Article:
Staunton, June 4 – Finally, Russia has its own monument to the Holocaust, but while this is an important step and “better than nothing,” Moscow commentator Anton Orekh says, the new memorial “is devoted not to the victims of the Holocaust as such but in general to the heroes of the resistance in the concentration camps and ghettos.”
The reason that is so, he argues, is the same as the one why no such memorial had appeared before: longstanding Russian anti-Semitism. While that is fortunately no longer state policy and Vladimir Putin is not an anti-Semite, many Russians are; and the powers that be don’t want to offend them (echo.msk.ru/blog/oreh/2438959-echo/).
One indication of continuing Russian hostility to Jews, Orekh continues, is that the Museum of Tolerance where the new monument has been erected is guarded almost as seriously as the Diamond Fund in the Kremlin. “No one excludes provocations and even violence.” It is even that the memorial was to be made of glass but then built of “stronger materials.”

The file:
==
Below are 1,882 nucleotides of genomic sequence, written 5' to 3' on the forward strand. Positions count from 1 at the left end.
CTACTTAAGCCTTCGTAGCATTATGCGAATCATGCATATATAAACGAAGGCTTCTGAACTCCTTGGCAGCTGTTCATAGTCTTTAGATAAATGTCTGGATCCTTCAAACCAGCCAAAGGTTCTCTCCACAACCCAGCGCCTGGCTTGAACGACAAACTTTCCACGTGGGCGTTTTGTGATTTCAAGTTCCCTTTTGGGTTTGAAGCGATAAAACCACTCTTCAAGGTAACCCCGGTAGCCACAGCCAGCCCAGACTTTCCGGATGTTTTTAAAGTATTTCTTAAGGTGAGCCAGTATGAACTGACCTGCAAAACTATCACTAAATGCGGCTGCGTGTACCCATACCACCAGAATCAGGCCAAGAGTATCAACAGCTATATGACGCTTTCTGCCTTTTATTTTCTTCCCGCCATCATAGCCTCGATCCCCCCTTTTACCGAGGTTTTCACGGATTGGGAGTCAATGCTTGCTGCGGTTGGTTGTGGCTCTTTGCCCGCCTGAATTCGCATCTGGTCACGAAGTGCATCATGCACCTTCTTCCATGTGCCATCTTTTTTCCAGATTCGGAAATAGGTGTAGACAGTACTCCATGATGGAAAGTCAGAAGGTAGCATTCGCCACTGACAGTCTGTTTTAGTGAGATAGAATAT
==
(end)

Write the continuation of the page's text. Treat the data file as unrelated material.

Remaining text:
In dedicating the memorial, Putin stressed this shift of focus and used the occasion to attack some of Moscow’s current opponents. There can be no justification for the crimes of Nazism or for “those who voluntarily became participants in these evil actions – Banderites, SS legions, and nationalist bands who sowed death in the Baltics, in Ukraine and in the countries of Europe (twitter.com/dimsmirnov175/status/1135892224208752640).
But perhaps the clearest sign of the Kremlin view on this monument lay elsewhere: Alla Gerber, the president of the Holocaust Foundation in Russia and a long-time advocate of erecting a memorial to all the victims of that crime against humanity, was not invited to the ceremony. “Apparently,” she says, “they forgot us” (echo.msk.ru/news/2438947-echo.html).
The Russian powers that be “do allow us to work, but I cannot say that they have helped us very actively. Unfortunately, for the second year in a row, we haven’t received a presidential grant” to support our work.
For all these reasons, Orekh’s conclusion that the new monument is “better than nothing” but that unfortunately it is not the turning point that many had hoped for – and that some, unreflectively, are suggesting it already is.